A pond can be a valuable asset to a farm or suburban landowner according to Bob Schultheis, a natural resource engineering specialist with University of Missouri Extension.
"A well-planned and built pond can provide livestock water, fishing opportunities, soil erosion control, fire protection, and a nice place to relax," said Schultheis. "But a good, usable pond is not inexpensive to build. Depending on the geology of the site, a half-acre pond could cost between $11,000 and $15,000."
According to Schultheis, undersized and leaky ponds are the two most common problems he encounters.
"A properly-sized farm pond will have one acre of surface area for each 10-15 acres of watershed that drains into it and be at least eight feet deep. Cutting corners on size to save money only ends up costing more later in repairing erosion damage and downstream neighbor relations, and in dealing with aquatic weed problems," said Schultheis.
Leaky ponds are frequently due to the wrong soil being used for sealing or because the right soil was improperly compacted. When building or enlarging a pond in the Ozarks, Schultheis says to be sure to do it when the soil is moist and sticky, never when the soil is dry.
"Many of the red and yellow clay soils in the Ozarks are quite leaky in their natural state. Pulverizing these soils with a disk breaks down their blocky soil structure and keeping them moist during the recompaction process and after construction will help the pond better hold water," said Schultheis.
Compaction of several four to six-inch thick layers of moist clay in the pond bottom will usually be needed to assure a seal. Additives such as bentonite clay or soda ash may need to be mixed with some soils to keep them from leaking.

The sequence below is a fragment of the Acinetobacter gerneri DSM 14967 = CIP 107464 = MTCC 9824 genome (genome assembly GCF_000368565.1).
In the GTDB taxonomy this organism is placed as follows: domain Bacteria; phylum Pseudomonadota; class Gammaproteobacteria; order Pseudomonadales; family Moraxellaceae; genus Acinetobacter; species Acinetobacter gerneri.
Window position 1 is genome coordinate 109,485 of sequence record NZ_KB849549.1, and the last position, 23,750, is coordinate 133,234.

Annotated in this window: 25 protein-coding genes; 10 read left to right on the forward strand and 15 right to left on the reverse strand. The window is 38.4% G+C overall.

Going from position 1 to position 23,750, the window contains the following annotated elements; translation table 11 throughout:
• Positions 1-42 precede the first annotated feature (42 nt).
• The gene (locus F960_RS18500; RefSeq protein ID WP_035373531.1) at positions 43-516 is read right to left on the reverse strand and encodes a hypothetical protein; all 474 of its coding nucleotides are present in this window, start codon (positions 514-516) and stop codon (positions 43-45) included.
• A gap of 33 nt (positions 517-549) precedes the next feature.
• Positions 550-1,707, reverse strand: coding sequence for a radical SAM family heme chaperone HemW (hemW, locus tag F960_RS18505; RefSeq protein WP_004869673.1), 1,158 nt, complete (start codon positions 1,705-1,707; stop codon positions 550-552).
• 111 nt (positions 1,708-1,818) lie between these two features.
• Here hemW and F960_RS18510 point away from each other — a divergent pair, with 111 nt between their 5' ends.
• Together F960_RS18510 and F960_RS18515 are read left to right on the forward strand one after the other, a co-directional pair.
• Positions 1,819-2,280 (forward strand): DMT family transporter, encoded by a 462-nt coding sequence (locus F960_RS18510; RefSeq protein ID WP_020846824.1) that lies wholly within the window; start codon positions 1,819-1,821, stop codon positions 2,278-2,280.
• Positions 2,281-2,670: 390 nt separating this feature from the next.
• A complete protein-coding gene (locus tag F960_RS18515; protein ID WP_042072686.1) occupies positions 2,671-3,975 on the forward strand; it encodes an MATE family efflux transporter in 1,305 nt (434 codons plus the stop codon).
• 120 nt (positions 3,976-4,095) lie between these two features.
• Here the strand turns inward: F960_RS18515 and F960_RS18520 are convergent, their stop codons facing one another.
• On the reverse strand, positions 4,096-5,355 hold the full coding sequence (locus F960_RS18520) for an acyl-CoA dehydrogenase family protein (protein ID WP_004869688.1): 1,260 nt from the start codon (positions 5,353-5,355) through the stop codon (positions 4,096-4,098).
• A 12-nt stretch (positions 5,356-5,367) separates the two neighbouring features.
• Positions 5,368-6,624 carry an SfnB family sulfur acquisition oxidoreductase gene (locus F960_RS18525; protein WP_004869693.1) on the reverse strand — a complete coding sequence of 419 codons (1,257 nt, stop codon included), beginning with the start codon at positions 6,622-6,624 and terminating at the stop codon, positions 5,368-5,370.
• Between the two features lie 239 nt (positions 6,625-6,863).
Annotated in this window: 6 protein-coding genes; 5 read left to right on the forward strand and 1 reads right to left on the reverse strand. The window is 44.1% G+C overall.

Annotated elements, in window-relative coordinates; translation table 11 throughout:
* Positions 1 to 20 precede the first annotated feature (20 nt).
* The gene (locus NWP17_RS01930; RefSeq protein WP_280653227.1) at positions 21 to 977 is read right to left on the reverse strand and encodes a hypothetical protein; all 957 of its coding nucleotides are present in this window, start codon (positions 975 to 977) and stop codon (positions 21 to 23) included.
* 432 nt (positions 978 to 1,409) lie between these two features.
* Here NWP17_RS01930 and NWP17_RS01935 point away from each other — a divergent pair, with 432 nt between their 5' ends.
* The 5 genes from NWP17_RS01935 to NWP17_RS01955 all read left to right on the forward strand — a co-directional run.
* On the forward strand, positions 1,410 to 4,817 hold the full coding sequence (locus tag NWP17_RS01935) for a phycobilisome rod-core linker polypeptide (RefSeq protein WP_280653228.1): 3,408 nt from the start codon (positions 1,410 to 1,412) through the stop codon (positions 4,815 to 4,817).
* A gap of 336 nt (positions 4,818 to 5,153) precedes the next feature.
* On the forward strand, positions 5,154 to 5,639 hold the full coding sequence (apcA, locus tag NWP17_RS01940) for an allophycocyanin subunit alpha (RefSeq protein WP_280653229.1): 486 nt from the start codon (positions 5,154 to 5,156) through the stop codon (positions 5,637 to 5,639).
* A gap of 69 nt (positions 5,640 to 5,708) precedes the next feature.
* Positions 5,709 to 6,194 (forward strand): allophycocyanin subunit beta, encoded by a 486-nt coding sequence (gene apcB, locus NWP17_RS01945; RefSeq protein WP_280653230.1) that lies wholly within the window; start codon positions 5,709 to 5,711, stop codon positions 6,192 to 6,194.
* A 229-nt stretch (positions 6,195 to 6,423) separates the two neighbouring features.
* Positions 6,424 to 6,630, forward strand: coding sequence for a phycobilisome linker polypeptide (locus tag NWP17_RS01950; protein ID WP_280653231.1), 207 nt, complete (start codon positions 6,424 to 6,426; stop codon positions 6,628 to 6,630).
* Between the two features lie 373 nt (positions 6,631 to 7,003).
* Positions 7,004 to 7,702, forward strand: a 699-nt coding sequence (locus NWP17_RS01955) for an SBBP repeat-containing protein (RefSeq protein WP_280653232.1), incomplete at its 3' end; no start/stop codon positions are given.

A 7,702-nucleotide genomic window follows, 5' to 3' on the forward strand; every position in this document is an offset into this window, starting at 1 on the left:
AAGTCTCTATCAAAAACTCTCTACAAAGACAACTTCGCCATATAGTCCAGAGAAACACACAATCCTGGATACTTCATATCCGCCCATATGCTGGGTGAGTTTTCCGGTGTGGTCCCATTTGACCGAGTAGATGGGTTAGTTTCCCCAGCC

"Don't expect a bulldozer to do good soil compaction," said Schultheis.
Bulldozers have a large "footprint" that spreads out their weight, resulting in ground pressure of 7-13 psi, which is no greater than a person just standing on the ground. A better choice is a wheel tractor and disk (15-45 psi ground pressure), or a sheepsfoot roller (300+ psi ground pressure), to compact each clay layer before adding the next one.
"A well-built pond should fill within one year, and seepage plus evaporation should be 12 inches or less in hot summer months and 4 inches or less in winter months," said Schultheis.
Excellent resources for planning, building and managing ponds are available through the federal Natural Resources Conservation Service, the Missouri Department of Conservation and University of Missouri Extension. A hot-linked list of these resources can be found online here.